Yeah, it’s amazing how Wikipedia is so “liberal.” Then again, it’s well-known that “the truth has a liberal bias.”

        • Walt

          Just so you know, Joseph, every time someone on the Internet fails to get sarcasm, an angel has his wings ripped off.

          • Holden Pattern

            This may not act as a disincentive to the behavior you describe.

      • Malaclypse

        Wikipedia “liberal?”

        Everybody knows Wikipedia is biased.

        Calhoun had seen in his own state how the spread of slavery into the back country improved public morals by ridding the countryside of the shiftless poor whites who had once terrorized the law abiding middle class. Calhoun believed that slavery instilled in the white who remained a code of honor that blunted the disruptive potential of private gain and fostered the civic-mindedness that lay near the core of the republican creed. From such a standpoint, the expansion of slavery into the backcountry decreased the likelihood for social conflict and postponed the declension when money would become the only measure of self worth, as had happened in New England. Calhoun was thus firmly convinced that slavery was the key to the success of the American dream.

        • Clarence


        • PSP

          Wow. But, if you click throught to that most excellent storehouse of conservative knowledge, even the first sentence is jaw dropping.

          John C. Calhoun (1782-1850) was an American statesman and political theorist who first proclaimed the idea of minority rights; he had a significant impact on conservative political thought and is still studied.

          I’m guessing that South Carolina had a white minority at the time.

          • Cody

            Reading it, someone should make a graph of “Federal government’s opinion on slavery vs Calhoun’s belief in States’ Rights”

            Seriously, his whole article basically boils down to “completely pro-slavery” and everything else he did was an attempt to maintain slaves.

            • Scott Lemieux

              Calhoun was a major proponent of national power when he thought it would protect slavery. Again, the ideal contemporary Republican.

    • Manju

      Hey Malaclypse,

      If you can’t figure out that a document containing the following:

      o Deliberately miscounted votes to favor Senator Obama.
      o Deliberately counted unregistered persons as Obama votes.
      o Deliberately counted young children as Obama votes.

      …is indeed an allegation of “Voter Fraud”, then you really shouldn’t be commenting on the subject.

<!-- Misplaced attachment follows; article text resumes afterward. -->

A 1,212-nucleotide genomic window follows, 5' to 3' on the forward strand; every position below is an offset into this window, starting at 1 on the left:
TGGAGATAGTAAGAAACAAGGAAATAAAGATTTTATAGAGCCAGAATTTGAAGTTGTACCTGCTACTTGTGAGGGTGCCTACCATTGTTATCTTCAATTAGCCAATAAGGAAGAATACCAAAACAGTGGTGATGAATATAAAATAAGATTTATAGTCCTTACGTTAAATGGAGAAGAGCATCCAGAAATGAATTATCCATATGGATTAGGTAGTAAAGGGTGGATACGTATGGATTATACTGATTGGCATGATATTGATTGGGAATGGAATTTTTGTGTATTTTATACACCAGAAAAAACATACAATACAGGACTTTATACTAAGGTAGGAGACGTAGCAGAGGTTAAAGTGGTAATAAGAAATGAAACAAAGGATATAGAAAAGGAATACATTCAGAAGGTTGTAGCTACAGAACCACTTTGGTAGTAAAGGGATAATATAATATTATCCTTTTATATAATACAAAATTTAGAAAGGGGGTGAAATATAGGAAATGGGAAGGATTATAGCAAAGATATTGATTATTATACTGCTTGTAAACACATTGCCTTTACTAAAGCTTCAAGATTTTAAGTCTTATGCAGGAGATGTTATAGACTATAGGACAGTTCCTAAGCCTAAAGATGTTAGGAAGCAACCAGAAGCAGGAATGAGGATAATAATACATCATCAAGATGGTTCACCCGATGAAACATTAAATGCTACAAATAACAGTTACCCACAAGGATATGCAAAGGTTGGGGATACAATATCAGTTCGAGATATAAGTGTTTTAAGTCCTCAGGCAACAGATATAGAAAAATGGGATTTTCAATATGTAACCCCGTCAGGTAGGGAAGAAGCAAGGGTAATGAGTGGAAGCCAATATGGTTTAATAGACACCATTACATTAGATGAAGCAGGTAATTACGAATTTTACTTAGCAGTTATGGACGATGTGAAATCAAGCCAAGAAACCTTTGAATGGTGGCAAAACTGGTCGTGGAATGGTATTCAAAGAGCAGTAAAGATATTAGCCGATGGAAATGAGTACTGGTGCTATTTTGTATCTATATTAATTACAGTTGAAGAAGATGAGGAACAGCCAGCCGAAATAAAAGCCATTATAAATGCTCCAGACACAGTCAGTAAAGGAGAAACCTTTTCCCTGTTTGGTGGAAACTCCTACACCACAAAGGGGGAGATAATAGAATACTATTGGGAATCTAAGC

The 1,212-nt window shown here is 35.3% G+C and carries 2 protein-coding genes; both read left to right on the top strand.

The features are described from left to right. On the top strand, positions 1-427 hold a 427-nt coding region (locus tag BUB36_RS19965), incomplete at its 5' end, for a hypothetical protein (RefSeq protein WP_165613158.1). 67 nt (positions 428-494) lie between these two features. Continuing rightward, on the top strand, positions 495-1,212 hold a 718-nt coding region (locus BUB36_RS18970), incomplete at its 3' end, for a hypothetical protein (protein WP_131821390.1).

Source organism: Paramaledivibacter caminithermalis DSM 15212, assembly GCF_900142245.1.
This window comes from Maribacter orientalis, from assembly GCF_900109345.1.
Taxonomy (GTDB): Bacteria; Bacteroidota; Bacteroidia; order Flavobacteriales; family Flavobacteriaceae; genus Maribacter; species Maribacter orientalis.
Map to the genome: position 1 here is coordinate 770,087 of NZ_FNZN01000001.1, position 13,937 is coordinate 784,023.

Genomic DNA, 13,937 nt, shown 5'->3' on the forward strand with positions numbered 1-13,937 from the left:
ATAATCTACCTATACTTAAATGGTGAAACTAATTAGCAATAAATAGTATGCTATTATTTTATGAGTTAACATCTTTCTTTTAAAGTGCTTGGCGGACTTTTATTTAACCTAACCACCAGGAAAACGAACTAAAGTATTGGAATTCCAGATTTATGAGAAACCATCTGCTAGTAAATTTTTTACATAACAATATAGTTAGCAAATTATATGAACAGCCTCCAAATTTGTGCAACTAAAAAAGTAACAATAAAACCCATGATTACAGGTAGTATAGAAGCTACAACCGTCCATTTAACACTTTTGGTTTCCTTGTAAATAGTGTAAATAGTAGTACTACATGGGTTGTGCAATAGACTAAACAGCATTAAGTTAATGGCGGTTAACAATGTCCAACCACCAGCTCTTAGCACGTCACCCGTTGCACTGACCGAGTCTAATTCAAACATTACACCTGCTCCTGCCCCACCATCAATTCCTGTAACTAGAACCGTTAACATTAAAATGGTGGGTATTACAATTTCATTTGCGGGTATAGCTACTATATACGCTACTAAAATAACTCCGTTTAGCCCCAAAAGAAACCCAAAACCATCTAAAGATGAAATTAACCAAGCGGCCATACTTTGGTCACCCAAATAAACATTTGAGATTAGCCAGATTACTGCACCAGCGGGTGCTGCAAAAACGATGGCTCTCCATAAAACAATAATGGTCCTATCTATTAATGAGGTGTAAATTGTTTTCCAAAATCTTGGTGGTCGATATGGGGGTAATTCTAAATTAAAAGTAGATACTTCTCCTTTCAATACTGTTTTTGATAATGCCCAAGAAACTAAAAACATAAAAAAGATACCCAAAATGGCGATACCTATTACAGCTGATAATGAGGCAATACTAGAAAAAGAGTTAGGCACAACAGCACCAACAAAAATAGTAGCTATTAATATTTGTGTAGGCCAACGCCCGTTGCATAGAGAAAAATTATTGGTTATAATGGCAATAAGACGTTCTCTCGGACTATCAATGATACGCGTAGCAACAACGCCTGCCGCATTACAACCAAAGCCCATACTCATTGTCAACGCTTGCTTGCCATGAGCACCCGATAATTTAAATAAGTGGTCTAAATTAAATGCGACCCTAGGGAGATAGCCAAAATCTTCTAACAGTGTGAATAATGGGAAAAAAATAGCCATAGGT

• bradp

    Its all rooted in conservative paranoia about cultural change.

    • DrDick

      Its all rooted in conservative paranoia about cultural change loss of power.


  • ploeg

    It’s all very simple, really.

    1. The GOP is almost entirely white.
    2. Minorities tend to avoid voting for GOP candidates.
    3. Minorities are therefore the real racists.
    4. Racism is Unamerican.
    5. Minorities must therefore prove that they are American. By providing the microfilm, if necessary.


    • firefall

      Minorities must therefore prove that they are American. By providing the microfilm, if necessary. voting Republican

      • burritoboy

        Er, the GOP has and will intentionally drive out minorities, even those who vote for them. Ask any Arab-American, for example, who have explicitly been driven out of the GOP. If you’re an Arab-American (at least, one who is Muslim) and try to participate in your local GOP, you won’t be able to – the local Christofascists will vociferously object to your mere presence on boards or in meetings.

  • rea

    As an exercise, try working out how you would run a scheme to change the results of a state or national election by voter impersonation fraud. You’d need tens of thousands of co-conspirators, if not more.

    • ploeg

      Then contrast with how much effort is needed to run a vote suppression scheme (for example, programming a robocall that directs voters to the wrong voting places).

      • Timb

        In Indiana, the voter suppression scheme required about a hundred people: majorities in both houses, an idiot governor, a wingnut SoS who wants to be Senator, and Justice Stevens.